Ten Information Engineers connected by one tunnel

Find out why the Infranea team behind the Antwerp Scheldt tunnel project is so unique

A unique team for a unique project

For Infranea, the project team has grown considerably with ten Information Engineers. The team is now bigger just for Lot 3B of the Rechteroever River (this includes the R1 Noord ring road and channel tunnels), which is the other project that Infranea is involved in for the Oosterweel connection (read more about that project here). This increase was necessary because different disciplines are needed in one assignment: Elisa and Sasja work on 3D modelling, Cesar and Marius produce the 2D plans, Sander does quality control and testing of the plans, Cedric does the 4D coordination, Mark does the coordination of all technical installations, Hassan also worked on 3D modelling, Jens did the automation (and is now continuing his work on the Rechteroever), and Yannick, as project leader and BIM coordinator Civil, is responsible for model checking and clash control, among other things. All of Infranea’s disciplines are represented except for the VR team, which was not called in for this assignment.

The team is really unique because they have developed a close bond. For example, they make time for each other to listen to how everyone is doing, including on the home front. This is greatly appreciated when teleworking is compulsory. Elisa works from Spain. So, it was important that she could first work in the Belgian office for a while and could build up a relationship with her colleagues. Sander adds that everyone has the same mindset and shares the same passion for Information Engineering. This makes it really easy to work together as a team.

Cedric adds that it is important to spend time together during lunch or free moments and get to know each other. During the project, two colleagues were allowed to start on a new project. The team courteously thanked these colleagues for their work and bid them adieu. “That connection between the team members makes us a unique team,” concluded Cedric. Yannick confirmed, “A colleague who brings something to eat makes a small gesture but that creates a bond and it clicks”.

Technology makes a lot possible, but people make the difference.

At the start of the Infranea project in August 2020, the project team regularly worked together in the Antwerp office. However, in October, there was another lockdown in Belgium. Everyone had to work from home again. Although the team of Information Engineers is familiar with teleworking, it still took them some getting used to working together from three different countries. (ed. the Netherlands, Belgium, and Spain).

“We’re familiar with teleworking, of course, but the challenge was to get the whole team sufficiently involved in the common goal,” said project leader Yannick. Thanks to solutions, such as Microsoft Teams and BIM 360, the switch to mandatory teleworking went smoothly. “You make the difference by motivating your team members,” explained Yannick. “You can feel whether everyone wants to achieve the same goal. You create a bond by keeping everyone well informed about the progress of the work and having everyone pointing in the same direction.”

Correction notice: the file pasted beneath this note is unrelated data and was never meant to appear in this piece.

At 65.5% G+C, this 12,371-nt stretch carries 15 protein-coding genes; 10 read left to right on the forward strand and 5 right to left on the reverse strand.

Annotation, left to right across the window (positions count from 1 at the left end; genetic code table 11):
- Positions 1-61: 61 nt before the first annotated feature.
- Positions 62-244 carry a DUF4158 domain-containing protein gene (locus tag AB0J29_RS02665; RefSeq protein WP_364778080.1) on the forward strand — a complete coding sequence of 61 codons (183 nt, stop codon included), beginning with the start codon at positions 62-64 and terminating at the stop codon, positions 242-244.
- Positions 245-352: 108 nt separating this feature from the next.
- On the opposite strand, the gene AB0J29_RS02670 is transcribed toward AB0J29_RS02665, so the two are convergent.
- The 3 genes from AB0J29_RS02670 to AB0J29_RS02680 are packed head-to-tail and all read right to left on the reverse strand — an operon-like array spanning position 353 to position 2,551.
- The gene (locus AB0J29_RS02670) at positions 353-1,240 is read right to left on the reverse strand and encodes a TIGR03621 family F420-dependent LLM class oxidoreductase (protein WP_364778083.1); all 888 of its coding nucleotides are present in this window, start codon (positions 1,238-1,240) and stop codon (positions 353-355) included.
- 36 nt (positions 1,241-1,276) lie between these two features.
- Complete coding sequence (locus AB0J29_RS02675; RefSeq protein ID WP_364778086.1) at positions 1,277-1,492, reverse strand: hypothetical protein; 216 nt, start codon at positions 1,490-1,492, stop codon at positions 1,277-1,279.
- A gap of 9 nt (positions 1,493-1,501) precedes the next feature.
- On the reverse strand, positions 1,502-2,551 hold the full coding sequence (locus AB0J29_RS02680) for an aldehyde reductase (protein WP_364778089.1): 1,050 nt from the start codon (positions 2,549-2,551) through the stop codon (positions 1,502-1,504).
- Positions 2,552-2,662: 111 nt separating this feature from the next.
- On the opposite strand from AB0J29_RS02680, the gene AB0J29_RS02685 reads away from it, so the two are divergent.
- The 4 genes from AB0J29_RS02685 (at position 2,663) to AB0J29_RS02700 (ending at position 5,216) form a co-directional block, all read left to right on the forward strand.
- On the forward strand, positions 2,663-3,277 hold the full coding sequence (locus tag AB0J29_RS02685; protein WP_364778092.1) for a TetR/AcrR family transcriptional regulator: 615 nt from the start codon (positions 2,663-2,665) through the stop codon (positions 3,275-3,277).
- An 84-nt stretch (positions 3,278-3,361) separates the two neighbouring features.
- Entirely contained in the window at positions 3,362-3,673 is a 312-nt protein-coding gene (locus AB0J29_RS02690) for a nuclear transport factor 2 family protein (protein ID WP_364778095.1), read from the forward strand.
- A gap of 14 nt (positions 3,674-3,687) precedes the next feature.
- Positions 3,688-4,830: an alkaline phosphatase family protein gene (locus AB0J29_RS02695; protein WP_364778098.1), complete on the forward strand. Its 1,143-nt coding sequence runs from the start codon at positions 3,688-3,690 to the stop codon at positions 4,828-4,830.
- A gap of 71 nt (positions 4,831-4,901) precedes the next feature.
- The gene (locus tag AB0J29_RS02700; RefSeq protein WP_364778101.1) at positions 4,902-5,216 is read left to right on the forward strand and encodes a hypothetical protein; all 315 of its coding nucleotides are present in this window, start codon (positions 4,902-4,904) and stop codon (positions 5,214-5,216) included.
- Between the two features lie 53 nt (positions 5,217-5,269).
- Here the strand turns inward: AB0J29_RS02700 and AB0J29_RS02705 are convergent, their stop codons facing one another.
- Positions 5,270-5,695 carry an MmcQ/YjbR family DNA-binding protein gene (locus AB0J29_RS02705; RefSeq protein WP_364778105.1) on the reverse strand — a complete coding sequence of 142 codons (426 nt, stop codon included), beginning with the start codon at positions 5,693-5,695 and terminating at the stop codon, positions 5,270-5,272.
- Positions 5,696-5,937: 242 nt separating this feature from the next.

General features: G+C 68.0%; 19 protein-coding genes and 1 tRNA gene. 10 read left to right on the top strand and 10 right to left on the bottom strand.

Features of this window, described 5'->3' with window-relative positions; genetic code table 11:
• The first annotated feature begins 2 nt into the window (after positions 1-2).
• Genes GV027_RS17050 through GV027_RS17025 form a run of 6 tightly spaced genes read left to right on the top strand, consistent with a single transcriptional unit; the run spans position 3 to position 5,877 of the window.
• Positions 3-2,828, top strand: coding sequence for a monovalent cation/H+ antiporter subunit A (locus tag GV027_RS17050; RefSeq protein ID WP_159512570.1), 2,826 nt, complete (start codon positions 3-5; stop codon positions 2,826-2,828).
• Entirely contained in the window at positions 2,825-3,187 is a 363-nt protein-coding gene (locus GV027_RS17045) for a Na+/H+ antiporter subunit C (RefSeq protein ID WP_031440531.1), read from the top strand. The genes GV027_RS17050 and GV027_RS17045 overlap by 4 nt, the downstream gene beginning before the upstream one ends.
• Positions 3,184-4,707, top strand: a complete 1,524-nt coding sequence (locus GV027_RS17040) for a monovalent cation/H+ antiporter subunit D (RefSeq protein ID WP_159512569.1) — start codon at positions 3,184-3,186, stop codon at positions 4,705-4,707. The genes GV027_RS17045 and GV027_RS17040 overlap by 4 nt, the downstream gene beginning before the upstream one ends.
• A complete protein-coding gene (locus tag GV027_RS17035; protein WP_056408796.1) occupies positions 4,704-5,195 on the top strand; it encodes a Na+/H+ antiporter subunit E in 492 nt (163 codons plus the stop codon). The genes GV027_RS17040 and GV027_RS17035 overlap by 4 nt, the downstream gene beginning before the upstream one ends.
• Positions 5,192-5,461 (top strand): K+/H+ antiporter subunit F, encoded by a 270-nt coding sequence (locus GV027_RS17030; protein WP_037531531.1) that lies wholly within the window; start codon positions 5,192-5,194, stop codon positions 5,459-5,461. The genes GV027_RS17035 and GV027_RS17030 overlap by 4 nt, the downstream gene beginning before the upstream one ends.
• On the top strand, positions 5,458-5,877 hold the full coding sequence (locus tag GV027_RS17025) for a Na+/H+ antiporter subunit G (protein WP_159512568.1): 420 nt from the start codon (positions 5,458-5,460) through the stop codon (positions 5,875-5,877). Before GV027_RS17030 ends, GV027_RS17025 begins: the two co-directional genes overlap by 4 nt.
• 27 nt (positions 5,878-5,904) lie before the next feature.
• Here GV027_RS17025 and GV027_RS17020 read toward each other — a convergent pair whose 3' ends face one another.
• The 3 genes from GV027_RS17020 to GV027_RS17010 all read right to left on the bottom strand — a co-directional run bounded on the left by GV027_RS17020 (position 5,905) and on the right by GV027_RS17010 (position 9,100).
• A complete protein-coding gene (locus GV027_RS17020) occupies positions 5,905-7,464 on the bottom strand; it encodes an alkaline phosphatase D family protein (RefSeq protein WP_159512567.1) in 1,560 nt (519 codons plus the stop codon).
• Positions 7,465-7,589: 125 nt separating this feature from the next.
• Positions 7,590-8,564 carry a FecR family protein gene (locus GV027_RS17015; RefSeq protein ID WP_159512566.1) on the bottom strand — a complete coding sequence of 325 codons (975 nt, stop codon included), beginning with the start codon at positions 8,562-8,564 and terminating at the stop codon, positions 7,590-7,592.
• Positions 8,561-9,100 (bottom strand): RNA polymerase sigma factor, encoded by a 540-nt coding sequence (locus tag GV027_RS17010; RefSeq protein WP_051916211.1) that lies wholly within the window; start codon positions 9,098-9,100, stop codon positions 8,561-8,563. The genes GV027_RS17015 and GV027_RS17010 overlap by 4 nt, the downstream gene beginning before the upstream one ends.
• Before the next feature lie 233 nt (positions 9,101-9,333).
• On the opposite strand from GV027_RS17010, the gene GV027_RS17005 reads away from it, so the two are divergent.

Cedric mentioned that being forced to work from home made no difference to him. He did miss the car journey to the office. “It’s often a moment to disconnect and switch from work to relaxation mode,” said Cedric.

Marius misses the personal contact with colleagues in the office. His preference is to return as soon as possible to the office each day. For Sander, the combination of work from home and office work works best, “but don’t give me five days at the office because then you have too many meetings and small talk… I can be more productive at home”.

Everyone clearly has their preferences for all sorts of reasons. Which is why Infranea allows you to work the way you prefer… telework, at the office, or a hybrid working style. It’s all acceptable as long as the project fairs well.

The challenge of the Scheldt tunnel project

The Scheldt Tunnel is the most important part of the Oosterweel connection and provides the Antwerp Ring Road with a connection to the north side (read more about the project). The tunnel length is 1.8 km and it is being built using the ‘immersed tunnel’ method. Eight tunnel elements of approximately 60,000 tonnes each will be built in the inner port of Zeebrugge and then towed to Antwerp via the North Sea and the Western Scheldt. There, they will be immersed one after the other in a previously dredged trench in the Scheldt.

Sander explained that the biggest challenge is to model the tunnel elements in two different geographical locations. This is new for Infranea and caused some problems in the software. We found solutions and learned a lot from them. “We made it work,” he said proudly.

Another challenge is the flow of information. Infranea depends on data from other companies for modelling. Meeting deadlines has us on tenterhooks when there is a delay. Mark confirmed that it was not always easy to have the right data available on time for the technical installations.

If the revision of the drawings is approved by the end of April, it will be an important milestone for the team. Work on the site can then start as well as the construction of the first tunnel elements in Zeebrugge. After that, the Infranea team will be reduced in size and play a limited role in the rest of this part of the project.

The team has gained a lot of experience

Yannick explained that Infranea does not like to repeat work. In this project, there are a total of eight tunnel elements each with eight parts. That means making the same basic drawing 64 times! That is why Jens started to automate the routine parts. Thanks to that work, several dimensioned sections are already directly within the model. “There’s still some repetitive work, but only the most complex aspects need to be modelled manually,” says Yannick.